The Clubhouse is small but well appointed, the staff are very friendly and welcoming the prices are reasonable. The bar stocked usual beers and lagers and also offered draught mild. Food is served from a Portakabin situated between the clubhouse and the car park. Burgers, pies and pasties were all available, as well as filled rolls. The hot food was pretty average but a good strong cup of tea was to be.

The Game
I went to see TNS vs Glentoran on 02/07/05, the first pre-season friendly of the 2005-06 season listed in the NLP. Consequently quite a few other ‘hoppers’ were present, but Glentoran had brought three coach loads of fans with them and they sang noisily for the entire match. As the game didn’t kick off till 6 pm and they, like myself had arrived expecting an afternoon kick off, they were mostly ‘well oiled’ to say the least. However 200 drunken Ulstermen behaved themselves with more decorum than you might have credited them with!

The match was no classic, although both teams, with important European fixtures in mind, played a highly competitive game. TNS showed some decent touches at times but lacked any penetration up front, Glentoran took a cheeky goal after dispossessing a Welsh defender and 1-0 to the Irish was a fair enough result on the balance of play. The attendance was approximately 350, though the majority were away fans!

The most impressive and memorable feature of the match was in fact the hair style of Chris Taylor, Glentoran’s tough tackling number 4. A long, blond bubble perm with mutton chops not seen on a man’s face since Mungo Jerry last troubled ‘Top of the Pops’. This man is the fans’ ultimate cult hero.

Out & About
The village of Llansantffraid is truly ugly. The whole town is covered in a thick layer of dust and grime, and despite being set in some attractive countryside and rolling hills there is no reason why you would possibly want to go there other than to visit TNS. The town of Welshpool about 7 miles south is an attractive place, and houses a canal museum, which, because this is Wales, shuts for lunch between 1-2!!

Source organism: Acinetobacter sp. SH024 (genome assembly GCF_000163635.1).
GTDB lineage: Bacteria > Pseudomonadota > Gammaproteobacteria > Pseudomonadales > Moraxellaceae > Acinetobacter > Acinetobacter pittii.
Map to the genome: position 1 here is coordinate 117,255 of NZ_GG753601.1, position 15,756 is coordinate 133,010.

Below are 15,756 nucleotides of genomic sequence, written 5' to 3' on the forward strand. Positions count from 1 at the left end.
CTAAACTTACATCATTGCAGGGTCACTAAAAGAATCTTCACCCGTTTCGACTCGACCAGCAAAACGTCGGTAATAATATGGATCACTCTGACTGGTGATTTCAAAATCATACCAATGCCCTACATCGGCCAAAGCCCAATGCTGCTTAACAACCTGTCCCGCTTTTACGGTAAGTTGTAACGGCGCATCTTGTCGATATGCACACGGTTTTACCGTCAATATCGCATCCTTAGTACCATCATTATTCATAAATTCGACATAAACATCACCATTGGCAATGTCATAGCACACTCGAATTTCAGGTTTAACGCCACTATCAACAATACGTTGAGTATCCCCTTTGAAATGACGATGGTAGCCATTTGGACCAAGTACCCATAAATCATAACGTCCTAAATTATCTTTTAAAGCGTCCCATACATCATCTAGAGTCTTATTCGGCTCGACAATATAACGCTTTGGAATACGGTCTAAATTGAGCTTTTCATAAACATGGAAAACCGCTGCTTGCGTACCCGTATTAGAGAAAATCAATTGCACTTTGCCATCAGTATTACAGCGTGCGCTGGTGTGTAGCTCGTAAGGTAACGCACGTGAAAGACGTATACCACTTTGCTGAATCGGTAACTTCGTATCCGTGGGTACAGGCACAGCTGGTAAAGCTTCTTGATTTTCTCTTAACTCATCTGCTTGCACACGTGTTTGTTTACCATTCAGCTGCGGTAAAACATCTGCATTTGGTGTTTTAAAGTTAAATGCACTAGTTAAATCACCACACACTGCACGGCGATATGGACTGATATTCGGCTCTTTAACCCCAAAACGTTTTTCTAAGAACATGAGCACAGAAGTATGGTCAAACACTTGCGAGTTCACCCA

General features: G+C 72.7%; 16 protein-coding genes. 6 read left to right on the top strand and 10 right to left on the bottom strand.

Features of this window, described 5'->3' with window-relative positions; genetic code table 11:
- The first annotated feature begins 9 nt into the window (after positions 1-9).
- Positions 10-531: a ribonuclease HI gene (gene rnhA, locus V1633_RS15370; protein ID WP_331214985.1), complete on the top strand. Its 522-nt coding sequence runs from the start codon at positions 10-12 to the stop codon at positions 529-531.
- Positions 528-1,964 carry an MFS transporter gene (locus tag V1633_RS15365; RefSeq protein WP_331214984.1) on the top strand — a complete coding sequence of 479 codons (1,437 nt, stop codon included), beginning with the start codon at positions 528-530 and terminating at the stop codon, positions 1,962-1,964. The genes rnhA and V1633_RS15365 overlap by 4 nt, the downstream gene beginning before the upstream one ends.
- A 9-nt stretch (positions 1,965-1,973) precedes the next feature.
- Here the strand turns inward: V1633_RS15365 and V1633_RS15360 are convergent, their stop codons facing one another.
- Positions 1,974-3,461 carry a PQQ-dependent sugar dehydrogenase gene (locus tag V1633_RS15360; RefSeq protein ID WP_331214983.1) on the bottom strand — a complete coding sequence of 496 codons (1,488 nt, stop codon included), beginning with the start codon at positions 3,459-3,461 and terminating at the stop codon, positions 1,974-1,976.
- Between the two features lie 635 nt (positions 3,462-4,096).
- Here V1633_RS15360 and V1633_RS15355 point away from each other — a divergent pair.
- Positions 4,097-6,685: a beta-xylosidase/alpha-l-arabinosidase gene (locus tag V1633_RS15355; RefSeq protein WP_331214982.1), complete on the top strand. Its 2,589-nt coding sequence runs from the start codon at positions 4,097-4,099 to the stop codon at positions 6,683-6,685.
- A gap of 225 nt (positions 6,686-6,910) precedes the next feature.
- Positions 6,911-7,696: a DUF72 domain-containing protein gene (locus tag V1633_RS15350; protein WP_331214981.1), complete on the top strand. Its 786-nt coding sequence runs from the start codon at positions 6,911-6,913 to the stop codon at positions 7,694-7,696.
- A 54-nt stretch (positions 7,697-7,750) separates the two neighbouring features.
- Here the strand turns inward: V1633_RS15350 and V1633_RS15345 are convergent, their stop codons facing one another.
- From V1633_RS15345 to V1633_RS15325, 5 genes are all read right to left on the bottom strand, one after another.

Between Welshpool and Llansantffraid is a remarkable volcanic feature, The Breidden which stands over 1200ft high. Although half the hill is sadly being devoured by a quarry, a series of tracks, trails and footpaths from a car park at the Forestry Commission site at Criggion lead up to the summit which affords some magnificent views of Shropshire & Wales. On top of the hill and visible for many miles is a huge monument known as ‘Rodney’s Pillar’ in tribute to Admiral Rodney, equally talented but less feted colleague of Horatio Nelson. Rodney's Pillar was built by the men of Montgomeryshire who supplied oak from the area & shipped it down the river Severn to Bristol where Admiral Rodney's fleet was built. Also there are remains of an old hill fort which may apparently have been the site of the last stand of Caractacus. The walking can be as tough or gentle as you want depending on which route of ascent you take, but the views really are worthwhile.

About 15 miles west of Llansantffraid is Lake Vyrnwy, a reservoir built to provide water for the city of Liverpool. It is in lovely wooded hilly countryside and the reservoir dam is an impressive piece of engineering. There is a lot of accommodation around there and a number of activity centres, cycle & boat hire, horse riding, fishing  and so forth. If staying over for the night or weekend I would recommend heading for here.

Since you ask …
Driving times in Wales are not as they are in other parts of the UK. Legislation by the new Welsh Assembly in Cardiff made it compulsory for every Welsh person over the age of 50 to drive a 1982 Austin Allegro at no more than 27 MPH along country lanes for at least 6 hours of every day. Although all Austin Allegros have been completely scrapped in the civilised world, they are still being driven around Wales, and they are being driven very, very slowly. Overtaking in Wales in virtually impossible too, and Welsh Plod has nothing to do all day except turn a blind eye to the occasional sheep rustling and concentrate on the persecution of car drivers. So do allow plenty of extra travelling time when heading into rural Wales.